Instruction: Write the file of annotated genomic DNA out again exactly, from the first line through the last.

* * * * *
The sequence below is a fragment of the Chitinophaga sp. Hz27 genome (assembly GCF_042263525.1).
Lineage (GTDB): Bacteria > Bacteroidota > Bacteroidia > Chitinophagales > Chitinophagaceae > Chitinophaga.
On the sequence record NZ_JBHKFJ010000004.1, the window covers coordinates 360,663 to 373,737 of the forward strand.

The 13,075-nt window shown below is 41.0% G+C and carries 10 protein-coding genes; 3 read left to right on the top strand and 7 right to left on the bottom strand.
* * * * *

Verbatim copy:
The sequence below is a fragment of the Chitinophaga sp. Hz27 genome (assembly GCF_042263525.1).
Lineage (GTDB): Bacteria > Bacteroidota > Bacteroidia > Chitinophagales > Chitinophagaceae > Chitinophaga.
On the sequence record NZ_JBHKFJ010000004.1, the window covers coordinates 360,663 to 373,737 of the forward strand.

The 13,075-nt window shown below is 41.0% G+C and carries 10 protein-coding genes; 3 read left to right on the top strand and 7 right to left on the bottom strand.